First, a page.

Friday, February 07, 2020

An Ugly And Mean Party

Frank Graves and Michael Valpy have the numbers that tell what has happened to the Conservative Party. They write:

EKOS Research found that four years ago, there was a 10-percentage-point gap between Liberals and Conservatives who selected climate change as the top issue of political concern. That gap is now 46 percentage points.
More than 90 per cent of Canadians who identify with the political centre-left, which is 65 per cent of adult citizens, think that Canada now has a climate emergency (they don’t believe that it’s coming, but that it’s here now.) For people who identify as Conservative or People’s Party supporters, the figure is less than 30 per cent. Four years ago, there was a 20-percentage-point gap between Liberals and Conservatives on trust in science. That exploded to a 40 per cent gap following the last election.
Since 2012, the incidence of Conservative voters who think Canada is admitting “too many” visible minorities as immigrants has swollen from 47 per cent to 70 per cent . Meanwhile, the corresponding incidence of Liberals agreeing there are too many has dropped from 35 to 15 per cent. A modest 12 per cent gap has also expanded to a massive 55 per cent gap.

We are, to put it simply, becoming a much more tribal nation. As in the U.S. and UK, compromise is getting harder to find:

At the opening of the 21st century, almost 50 per cent of Canadian voters said they were neither small-L liberals nor small-C conservatives. Today, those saying “neither” are less than half of what they were 20 years ago—everyone is picking sides.
It means the ability to find centre terrain on the most divisive issues of the day is disappearing. The only path forward for those who win electoral power is to say, “Sorry, you’re wrong, we’re right.” When the gap is this egregious, you have to make choices, producing the predictable toxic backlash among the losers. On climate change, that’s what we see in Alberta and Saskatchewan, and among working class males of all ages with less than university education.
This is not unique to Canada. It’s a new feature of western democracy. You can hear it in post-Brexit England (“Take back control”), in Trump America (“Make America Great Again”), and now echoing in Conservative leadership candidate Erin O’Toole’s proclamation that, with him at the party helm, the Conservatives will “take back our great country.”

So we face an ugly and mean future. One of the reasons for that tragedy is that the Conservative Party is now an ugly and mean party.

Image: Bandcamp


Anonymous said...

As much as the Cons believe Canada is admitting too many immigrants, it should be noted that prior to Trudeau, the highest levels of immigration happened under Big Steve. The Libs are simply continuing and expanding Con policy. Yet somehow, there was no great outcry when Harper was running the show, just as Harper got away with record deficits with nary a murmur.

Take back control is a denial of the legitimacy of another party's governance. It's the sort of rhetoric the GOP has engaged in for at least a generation, and we know where this leads. As you say, it's politics that is ugly and mean.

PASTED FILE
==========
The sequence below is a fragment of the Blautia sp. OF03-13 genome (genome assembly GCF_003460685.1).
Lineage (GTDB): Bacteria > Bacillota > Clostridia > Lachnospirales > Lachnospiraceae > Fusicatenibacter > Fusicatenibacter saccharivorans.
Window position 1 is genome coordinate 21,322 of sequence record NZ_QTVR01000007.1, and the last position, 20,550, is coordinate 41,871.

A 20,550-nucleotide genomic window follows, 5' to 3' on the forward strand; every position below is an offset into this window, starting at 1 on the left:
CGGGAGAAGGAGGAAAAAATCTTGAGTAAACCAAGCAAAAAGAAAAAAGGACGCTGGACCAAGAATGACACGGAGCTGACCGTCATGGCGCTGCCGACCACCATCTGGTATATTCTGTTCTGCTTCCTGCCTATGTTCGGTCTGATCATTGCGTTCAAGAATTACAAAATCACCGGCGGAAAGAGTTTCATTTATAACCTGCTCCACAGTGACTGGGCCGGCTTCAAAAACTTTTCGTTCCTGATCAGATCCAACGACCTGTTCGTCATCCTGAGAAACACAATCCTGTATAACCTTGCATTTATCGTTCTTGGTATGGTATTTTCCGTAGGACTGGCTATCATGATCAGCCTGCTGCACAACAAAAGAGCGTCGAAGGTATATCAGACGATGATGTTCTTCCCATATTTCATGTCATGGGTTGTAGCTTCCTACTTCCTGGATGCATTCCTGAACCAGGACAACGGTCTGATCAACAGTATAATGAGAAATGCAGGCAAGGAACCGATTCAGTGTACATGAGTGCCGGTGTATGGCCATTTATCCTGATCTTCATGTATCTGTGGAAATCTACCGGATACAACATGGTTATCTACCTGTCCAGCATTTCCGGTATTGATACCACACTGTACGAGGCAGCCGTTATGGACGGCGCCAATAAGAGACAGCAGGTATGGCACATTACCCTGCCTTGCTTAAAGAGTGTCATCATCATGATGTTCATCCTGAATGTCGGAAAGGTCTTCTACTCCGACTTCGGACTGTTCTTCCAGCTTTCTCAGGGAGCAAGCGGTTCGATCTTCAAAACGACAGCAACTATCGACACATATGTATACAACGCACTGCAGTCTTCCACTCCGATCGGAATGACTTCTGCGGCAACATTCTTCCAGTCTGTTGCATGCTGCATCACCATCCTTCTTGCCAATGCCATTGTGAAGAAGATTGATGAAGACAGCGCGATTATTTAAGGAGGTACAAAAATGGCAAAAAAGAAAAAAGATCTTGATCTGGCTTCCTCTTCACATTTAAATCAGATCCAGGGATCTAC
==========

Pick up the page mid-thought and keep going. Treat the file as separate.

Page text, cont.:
Owen Gray said...

Having watched what has been going on in Washington, Cap, we should be smart enough to see where all of this leads -- to nihilism and hatred.

Anonymous said...

I don't understand why this division is happening. Is it fear-mongering? Are people unable to see what is going on, and how this extreme divisiveness is going to tear us apart?


John B. said...

Libertarian propagandists together with an often well-meaning but uncomprehending op-ed industry continue to conflate legitimate concern over the country's immigration rates with tribal aversion to a growing presence of "visible minorities". The opinion shapers should sit back and give the head a shake and the libertarians give over. But I'm sure they won't. To stop manipulating and exploiting sentiment on either or both extremes of any giving question would be inconsistent with both of their playbooks.

Owen Gray said...

Good questions, gdn. My hunch is that fear has something to do with it. Fear short circuits critical thinking.

Owen Gray said...

This is all about manipulating opinion, John. It has nothing to do with logical argument.

e.a.f. said...

Its not "our country". it belongs to the Indigenous People of North America. Now if O Toole wants to run with that line, I'm sure the Indigenous People of Canada will be more than happy to take their country back.

With lines like that, the Cons can expect to loose a lot of voters who are people of colour, people who immigrated to Canada, etc.

While those Brits who wanted Brexit and thought all those people of colour would leave: surprise, the majority of them are British citizens and they're going no where. As to those Brits who don't want people from the former eastern block countries, if you don't want them and they leave expect your economy to take a very large hit.

Owen Gray said...

What's driving a lot of this is angry white men, e.a.f. What they don't seem to understand -- or perhaps what they fear most -- is the fact that they are outnumbered -- everywhere.